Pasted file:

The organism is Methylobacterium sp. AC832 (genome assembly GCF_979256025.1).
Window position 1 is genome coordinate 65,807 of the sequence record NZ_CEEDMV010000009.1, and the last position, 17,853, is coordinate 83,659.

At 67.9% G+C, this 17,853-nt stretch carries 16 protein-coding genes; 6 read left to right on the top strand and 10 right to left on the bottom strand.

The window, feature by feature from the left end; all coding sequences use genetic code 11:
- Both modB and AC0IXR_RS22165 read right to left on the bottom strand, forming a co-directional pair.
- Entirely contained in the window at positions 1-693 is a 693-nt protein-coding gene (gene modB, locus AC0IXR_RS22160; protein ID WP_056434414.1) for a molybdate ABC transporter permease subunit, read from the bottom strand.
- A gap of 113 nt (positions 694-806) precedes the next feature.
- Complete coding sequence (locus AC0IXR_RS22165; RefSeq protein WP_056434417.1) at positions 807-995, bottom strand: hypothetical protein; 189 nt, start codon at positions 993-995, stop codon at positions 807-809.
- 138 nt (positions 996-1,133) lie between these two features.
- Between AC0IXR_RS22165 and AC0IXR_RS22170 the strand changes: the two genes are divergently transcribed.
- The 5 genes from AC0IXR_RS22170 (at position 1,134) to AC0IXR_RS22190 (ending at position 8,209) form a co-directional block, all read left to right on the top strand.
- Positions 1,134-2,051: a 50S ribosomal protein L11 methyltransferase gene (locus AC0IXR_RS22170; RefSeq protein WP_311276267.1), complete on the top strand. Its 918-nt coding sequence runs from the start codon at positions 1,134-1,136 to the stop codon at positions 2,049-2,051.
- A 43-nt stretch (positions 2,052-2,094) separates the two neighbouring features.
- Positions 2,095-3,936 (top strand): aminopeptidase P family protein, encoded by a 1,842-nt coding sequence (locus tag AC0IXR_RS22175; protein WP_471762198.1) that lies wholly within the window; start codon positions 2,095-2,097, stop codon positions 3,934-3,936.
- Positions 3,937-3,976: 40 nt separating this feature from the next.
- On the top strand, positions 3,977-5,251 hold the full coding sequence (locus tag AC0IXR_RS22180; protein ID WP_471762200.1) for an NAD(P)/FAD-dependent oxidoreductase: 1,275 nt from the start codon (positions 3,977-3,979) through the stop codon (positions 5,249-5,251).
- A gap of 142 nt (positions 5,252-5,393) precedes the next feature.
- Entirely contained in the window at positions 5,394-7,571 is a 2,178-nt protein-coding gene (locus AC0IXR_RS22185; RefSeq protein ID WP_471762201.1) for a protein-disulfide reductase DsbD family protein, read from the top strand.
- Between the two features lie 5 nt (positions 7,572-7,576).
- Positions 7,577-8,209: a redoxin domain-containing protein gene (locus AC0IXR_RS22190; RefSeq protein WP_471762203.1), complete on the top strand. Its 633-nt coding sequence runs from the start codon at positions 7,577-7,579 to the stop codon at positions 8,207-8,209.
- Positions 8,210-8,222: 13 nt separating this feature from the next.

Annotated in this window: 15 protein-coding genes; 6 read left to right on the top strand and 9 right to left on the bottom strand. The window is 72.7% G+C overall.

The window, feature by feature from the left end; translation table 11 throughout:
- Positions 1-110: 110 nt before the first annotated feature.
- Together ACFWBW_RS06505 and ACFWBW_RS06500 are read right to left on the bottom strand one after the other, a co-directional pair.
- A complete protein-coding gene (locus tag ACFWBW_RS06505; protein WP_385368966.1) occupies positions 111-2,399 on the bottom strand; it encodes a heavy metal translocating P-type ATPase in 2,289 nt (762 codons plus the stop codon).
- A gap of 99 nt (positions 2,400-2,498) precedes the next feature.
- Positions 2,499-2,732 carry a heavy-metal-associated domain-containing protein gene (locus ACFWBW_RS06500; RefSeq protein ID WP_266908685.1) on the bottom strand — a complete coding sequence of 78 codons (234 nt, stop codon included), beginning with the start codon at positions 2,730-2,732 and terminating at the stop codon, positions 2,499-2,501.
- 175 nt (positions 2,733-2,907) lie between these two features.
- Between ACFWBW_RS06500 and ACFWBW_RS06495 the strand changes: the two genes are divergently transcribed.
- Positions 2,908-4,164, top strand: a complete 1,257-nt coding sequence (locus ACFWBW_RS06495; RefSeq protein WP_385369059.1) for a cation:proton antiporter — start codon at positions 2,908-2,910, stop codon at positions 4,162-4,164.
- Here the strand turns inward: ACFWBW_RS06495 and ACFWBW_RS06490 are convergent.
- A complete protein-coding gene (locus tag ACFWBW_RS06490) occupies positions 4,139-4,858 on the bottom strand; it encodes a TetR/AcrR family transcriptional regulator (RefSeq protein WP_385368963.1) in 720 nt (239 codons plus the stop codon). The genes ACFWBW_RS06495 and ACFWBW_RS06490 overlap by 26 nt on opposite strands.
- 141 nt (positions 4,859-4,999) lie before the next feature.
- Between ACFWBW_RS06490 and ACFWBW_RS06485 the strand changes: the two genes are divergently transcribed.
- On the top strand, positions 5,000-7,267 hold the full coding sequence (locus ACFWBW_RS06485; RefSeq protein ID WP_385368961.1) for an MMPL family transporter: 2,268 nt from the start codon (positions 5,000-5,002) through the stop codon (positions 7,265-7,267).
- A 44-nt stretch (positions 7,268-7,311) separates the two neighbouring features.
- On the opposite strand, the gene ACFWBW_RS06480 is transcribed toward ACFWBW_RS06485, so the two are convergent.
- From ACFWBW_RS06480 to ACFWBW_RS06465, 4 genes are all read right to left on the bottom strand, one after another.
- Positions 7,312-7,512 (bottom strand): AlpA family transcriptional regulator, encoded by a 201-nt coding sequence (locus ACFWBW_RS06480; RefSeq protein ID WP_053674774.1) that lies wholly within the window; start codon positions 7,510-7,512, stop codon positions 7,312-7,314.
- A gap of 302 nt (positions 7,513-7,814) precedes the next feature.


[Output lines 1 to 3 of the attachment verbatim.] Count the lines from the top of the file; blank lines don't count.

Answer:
The organism is Methylobacterium sp. AC832 (genome assembly GCF_979256025.1).
Window position 1 is genome coordinate 65,807 of the sequence record NZ_CEEDMV010000009.1, and the last position, 17,853, is coordinate 83,659.

At 67.9% G+C, this 17,853-nt stretch carries 16 protein-coding genes; 6 read left to right on the top strand and 10 right to left on the bottom strand.